On October 11, 2018, the President signed into law the Orrin G. Hatch–Bob Goodlatte Music Modernization Act (“MMA”).[1] This major piece of bipartisan legislation touches on nearly every aspect of U.S. copyright law that relates to licensing of either musical compositions or sound recordings. The legislation is the result of many years of examination of reform proposals by Congress and the Copyright Office and many years of negotiations among industry stakeholders. The lengthy MMA makes five principal sets of changes to the Copyright Act:

  1. Creation of a blanket statutory mechanical license for digital music providers, which will be administered by a new “Mechanical Licensing Collective;”
  2. Substantial federalization of copyright protection for pre-1972 sound recordings, which generally had been protected only under state law;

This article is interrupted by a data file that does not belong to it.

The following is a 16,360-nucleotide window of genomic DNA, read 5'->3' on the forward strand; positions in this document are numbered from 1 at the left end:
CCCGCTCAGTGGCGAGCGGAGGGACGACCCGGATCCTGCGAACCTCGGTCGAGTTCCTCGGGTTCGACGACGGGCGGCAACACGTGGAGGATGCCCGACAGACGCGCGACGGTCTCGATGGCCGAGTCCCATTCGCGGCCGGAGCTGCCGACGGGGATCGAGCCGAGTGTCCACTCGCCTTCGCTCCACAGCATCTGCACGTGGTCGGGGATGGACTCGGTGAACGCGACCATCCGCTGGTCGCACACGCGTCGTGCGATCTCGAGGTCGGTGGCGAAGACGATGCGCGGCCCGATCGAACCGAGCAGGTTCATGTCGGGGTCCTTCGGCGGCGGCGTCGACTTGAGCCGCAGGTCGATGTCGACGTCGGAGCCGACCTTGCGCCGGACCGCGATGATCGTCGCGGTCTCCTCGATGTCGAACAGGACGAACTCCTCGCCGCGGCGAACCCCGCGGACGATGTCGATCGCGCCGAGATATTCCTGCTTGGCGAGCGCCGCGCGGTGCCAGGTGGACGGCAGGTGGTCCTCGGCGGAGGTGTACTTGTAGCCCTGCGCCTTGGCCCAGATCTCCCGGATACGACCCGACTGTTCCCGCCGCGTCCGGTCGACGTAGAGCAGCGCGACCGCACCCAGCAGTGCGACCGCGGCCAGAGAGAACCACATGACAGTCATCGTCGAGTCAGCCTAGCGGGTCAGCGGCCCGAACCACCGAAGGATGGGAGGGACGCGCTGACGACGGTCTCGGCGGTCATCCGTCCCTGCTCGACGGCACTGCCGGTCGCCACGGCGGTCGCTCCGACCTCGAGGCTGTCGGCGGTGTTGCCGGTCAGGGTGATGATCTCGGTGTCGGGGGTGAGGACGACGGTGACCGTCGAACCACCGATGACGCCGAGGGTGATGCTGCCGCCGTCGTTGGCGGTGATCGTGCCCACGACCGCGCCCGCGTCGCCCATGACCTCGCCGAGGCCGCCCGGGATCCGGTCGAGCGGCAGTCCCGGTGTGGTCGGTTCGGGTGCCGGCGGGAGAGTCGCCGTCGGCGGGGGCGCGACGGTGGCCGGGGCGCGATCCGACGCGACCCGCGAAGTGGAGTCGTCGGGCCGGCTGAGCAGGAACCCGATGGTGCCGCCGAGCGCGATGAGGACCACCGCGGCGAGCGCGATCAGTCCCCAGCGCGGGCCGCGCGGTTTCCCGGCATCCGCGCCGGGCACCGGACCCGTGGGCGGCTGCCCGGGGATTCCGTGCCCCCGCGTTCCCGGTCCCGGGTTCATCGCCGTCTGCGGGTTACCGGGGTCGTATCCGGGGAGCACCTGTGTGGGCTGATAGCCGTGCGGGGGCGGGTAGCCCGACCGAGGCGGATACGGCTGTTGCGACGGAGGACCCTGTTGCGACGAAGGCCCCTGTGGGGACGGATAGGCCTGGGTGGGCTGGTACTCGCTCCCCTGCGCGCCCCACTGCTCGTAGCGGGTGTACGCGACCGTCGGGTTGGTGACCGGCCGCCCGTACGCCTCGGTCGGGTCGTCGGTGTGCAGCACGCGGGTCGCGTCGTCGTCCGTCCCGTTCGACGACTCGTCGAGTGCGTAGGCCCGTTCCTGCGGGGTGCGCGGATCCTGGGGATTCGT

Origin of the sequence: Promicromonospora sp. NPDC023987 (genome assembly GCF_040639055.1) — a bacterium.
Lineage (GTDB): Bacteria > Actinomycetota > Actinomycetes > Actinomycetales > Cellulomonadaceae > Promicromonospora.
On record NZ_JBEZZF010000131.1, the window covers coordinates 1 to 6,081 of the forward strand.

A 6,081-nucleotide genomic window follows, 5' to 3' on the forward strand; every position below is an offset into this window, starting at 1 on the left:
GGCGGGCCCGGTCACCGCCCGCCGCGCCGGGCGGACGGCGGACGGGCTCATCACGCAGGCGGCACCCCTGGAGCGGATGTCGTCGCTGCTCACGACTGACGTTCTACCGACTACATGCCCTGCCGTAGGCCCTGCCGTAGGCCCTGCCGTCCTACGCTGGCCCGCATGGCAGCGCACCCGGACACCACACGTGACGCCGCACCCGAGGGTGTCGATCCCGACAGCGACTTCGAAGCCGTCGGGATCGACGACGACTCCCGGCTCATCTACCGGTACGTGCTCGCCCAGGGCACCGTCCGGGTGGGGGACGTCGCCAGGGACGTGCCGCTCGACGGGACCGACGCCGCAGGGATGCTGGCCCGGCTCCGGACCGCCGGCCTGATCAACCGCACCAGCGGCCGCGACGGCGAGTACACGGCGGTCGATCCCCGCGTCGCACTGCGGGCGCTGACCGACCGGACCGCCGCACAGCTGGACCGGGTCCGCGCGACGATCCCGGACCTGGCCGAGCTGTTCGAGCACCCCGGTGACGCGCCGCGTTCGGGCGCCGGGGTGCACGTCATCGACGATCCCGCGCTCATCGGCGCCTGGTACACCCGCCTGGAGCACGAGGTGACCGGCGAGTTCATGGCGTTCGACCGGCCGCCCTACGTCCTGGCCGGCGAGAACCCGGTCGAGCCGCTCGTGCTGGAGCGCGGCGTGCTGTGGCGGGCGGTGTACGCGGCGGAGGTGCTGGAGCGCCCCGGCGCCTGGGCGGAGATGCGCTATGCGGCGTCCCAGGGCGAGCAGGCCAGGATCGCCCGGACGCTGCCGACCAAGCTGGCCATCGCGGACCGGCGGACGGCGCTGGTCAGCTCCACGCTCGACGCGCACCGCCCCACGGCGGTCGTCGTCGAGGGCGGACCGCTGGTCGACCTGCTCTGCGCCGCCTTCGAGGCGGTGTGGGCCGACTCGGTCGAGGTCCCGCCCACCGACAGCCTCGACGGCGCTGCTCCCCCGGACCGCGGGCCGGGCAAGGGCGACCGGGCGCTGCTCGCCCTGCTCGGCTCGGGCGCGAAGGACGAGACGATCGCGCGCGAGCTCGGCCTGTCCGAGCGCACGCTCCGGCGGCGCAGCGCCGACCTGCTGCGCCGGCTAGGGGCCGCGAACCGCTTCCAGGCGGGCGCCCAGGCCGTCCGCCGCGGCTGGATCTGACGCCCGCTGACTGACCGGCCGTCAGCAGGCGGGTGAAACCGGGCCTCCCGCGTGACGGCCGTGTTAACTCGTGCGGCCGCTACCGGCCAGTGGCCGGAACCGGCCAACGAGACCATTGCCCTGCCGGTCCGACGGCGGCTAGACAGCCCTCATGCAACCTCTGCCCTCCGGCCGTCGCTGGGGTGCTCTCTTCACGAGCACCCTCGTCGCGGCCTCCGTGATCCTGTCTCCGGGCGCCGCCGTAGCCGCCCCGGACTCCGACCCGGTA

3. Adoption of a “willing buyer, willing seller” rate standard to be used when setting rates for musical compositions and sound recordings under statutory licenses;
  4. Changes to procedures for “rate court” proceedings for public performance licenses administered by PROs ASCAP and BMI, including randomized assignment of judges to hear those proceedings and permitting those judges to consider royalty rates for sound recordings; and
  5. Providing statutory procedures for producers, mixers, and sound engineers to receive royalties for the use of sound recordings under a statutory license.

Blanket License for Digital Reproduction and Distribution of Musical Compositions

The MMA’s centerpiece is a major rewrite of the “mechanical” compulsory license provisions in Section 115 of the Copyright Act. That license was originally created as part of the Copyright Act of 1909 and was under strain, as ownership of musical composition copyrights became increasingly fractured and the industry migrated toward digital streaming as the dominant method of music distribution.